A Louisiana hotel refused to honor a reservation for a family because they brought along a service dog for their teenage son who suffers from a rare form of epilepsy.
The Americans with Disabilities Act requires facilities generally open to the public to allow service dogs, but that seemed to matter little to a Best Western in Baton Rouge, WAFB reports.
The Vaughn family relies on Chip, a 65-pound Golden Retriever, to help 13 year-old Beau when he suffers seizures resulting from Landau-Kleffner Syndrome.
“He’s been at the hospital with Beau when Beau had to have surgery,” said Karen Vaughn, Beau’s mother, of Chip. “He was in the pre-operative room.”
“Chip alerts us to when Beau is having a seizure,” said Vaughn, who is an attorney who happens to specialize in rights for children with special needs.
She said she generally alerts hotels about Chip, even though she is not required to by law.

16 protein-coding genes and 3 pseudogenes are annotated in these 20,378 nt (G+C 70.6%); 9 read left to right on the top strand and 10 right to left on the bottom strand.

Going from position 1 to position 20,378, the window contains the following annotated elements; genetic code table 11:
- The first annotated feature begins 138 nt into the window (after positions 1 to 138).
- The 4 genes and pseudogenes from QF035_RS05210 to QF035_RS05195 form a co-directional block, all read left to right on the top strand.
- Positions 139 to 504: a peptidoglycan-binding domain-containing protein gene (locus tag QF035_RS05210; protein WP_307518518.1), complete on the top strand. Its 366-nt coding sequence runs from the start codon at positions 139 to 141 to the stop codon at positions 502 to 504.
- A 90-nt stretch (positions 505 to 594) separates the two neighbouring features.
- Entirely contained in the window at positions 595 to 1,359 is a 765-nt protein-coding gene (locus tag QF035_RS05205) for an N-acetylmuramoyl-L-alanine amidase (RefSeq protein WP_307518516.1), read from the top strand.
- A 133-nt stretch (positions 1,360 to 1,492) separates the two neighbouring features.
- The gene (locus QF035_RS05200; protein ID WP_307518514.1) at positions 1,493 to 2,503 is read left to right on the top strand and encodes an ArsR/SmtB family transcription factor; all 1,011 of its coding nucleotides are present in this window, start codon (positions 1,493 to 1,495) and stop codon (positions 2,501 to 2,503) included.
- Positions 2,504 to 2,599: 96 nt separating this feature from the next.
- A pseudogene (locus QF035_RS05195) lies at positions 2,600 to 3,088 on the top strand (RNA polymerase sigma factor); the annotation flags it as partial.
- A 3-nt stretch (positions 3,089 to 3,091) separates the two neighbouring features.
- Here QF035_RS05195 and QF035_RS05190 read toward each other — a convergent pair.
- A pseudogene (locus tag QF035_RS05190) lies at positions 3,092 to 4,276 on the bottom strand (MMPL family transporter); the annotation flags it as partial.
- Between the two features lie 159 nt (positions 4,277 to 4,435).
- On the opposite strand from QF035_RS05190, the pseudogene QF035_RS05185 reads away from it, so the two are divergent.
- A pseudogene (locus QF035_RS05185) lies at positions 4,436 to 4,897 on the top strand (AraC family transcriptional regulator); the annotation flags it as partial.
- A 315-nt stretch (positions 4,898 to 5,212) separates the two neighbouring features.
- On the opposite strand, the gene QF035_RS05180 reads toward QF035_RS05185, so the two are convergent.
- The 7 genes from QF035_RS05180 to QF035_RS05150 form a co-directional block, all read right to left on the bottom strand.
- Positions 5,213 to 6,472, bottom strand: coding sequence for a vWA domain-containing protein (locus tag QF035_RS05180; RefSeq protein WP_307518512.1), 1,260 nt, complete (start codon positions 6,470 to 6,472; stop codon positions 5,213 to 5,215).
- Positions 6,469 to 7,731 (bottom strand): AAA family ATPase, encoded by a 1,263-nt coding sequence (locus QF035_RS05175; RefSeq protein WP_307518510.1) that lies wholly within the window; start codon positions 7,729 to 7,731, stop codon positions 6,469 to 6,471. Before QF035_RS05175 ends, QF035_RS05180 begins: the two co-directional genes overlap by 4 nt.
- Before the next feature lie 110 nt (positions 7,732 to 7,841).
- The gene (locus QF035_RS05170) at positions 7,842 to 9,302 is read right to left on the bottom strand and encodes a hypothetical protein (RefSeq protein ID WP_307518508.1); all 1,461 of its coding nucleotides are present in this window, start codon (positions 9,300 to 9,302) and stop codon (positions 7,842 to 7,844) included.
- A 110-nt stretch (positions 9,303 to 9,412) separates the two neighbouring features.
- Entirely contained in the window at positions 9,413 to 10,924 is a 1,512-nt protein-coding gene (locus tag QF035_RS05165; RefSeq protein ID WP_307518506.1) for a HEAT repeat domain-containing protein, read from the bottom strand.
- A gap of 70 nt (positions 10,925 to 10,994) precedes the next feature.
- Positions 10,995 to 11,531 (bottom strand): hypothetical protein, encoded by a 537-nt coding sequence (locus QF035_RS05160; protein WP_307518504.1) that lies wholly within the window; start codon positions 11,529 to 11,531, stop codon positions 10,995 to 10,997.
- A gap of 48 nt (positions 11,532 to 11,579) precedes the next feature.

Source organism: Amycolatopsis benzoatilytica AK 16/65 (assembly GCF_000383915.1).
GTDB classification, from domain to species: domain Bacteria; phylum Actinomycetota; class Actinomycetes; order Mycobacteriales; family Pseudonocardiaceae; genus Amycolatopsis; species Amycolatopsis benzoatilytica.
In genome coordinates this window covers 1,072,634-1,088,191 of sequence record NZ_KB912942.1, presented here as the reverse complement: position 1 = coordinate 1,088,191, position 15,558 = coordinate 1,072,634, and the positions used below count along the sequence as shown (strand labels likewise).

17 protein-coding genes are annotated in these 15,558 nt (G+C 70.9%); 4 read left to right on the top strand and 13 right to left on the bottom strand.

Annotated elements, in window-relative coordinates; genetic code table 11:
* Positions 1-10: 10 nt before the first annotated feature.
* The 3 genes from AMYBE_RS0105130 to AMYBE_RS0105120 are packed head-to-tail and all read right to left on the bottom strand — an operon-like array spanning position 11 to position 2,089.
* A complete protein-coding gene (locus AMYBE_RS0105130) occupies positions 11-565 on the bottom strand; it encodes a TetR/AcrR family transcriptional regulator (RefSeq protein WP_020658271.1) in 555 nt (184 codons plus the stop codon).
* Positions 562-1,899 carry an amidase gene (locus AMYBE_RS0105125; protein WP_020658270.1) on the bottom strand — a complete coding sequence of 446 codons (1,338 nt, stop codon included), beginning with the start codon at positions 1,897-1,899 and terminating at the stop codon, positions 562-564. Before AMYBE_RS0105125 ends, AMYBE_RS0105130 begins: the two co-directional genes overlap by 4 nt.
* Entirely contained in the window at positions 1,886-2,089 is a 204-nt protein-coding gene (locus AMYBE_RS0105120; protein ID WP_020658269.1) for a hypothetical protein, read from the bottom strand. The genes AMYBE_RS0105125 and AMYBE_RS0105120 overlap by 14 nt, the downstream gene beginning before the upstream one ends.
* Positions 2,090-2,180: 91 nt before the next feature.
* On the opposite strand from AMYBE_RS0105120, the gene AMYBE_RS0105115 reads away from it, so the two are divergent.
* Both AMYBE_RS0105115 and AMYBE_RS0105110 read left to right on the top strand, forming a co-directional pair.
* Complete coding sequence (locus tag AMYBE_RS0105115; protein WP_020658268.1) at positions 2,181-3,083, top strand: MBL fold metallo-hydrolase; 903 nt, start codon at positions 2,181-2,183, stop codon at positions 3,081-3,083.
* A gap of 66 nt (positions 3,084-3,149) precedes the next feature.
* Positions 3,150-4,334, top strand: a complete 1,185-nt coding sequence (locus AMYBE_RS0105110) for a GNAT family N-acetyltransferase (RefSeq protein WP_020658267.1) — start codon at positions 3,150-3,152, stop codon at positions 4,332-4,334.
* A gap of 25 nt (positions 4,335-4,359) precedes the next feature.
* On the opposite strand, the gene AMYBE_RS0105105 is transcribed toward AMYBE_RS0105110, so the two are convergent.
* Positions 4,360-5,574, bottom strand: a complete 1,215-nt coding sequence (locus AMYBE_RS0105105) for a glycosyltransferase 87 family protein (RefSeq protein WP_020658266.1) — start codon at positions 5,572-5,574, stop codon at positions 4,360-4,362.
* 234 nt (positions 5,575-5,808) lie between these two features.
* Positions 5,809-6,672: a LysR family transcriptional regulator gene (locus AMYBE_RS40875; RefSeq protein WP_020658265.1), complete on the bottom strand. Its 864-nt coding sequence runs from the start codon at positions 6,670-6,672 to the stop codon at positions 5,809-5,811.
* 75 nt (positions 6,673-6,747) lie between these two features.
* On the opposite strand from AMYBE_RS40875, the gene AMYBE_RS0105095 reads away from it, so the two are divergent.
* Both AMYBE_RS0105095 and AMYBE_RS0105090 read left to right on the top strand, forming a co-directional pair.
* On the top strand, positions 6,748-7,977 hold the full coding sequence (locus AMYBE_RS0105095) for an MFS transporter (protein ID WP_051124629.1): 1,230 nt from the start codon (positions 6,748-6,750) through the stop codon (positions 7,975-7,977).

But the owner of the New Orleans Best Western seemed not to care.
“We got an email saying due to unforeseen circumstances, they will not be able to honor our reservations,” Vaughn told WAFB.
“Working through that they said, oh you’re bringing a pet and Best Western isn’t pet friendly.”
According to the ADA’s website, “service animals are working animals, not pets.”
“The work or task a dog has been trained to provide must be directly related to the person’s disability,” it continues. “Dogs whose sole function is to provide comfort or emotional support do not qualify as service animals under the ADA.”
A worker at the hotel told WAFB that she was aware of the ADA law, but that it did not matter because the owner does not approve of dogs.
Vaughn said that Best Western’s corporate office has been in contact with her and offered to honor the reservation.
Too little, too late, she said.
“I’ve already booked with another hotel that’s understanding and happy to follow the law. I don’t want to go to a hotel where I have to force them to follow the law,” she told WAFB.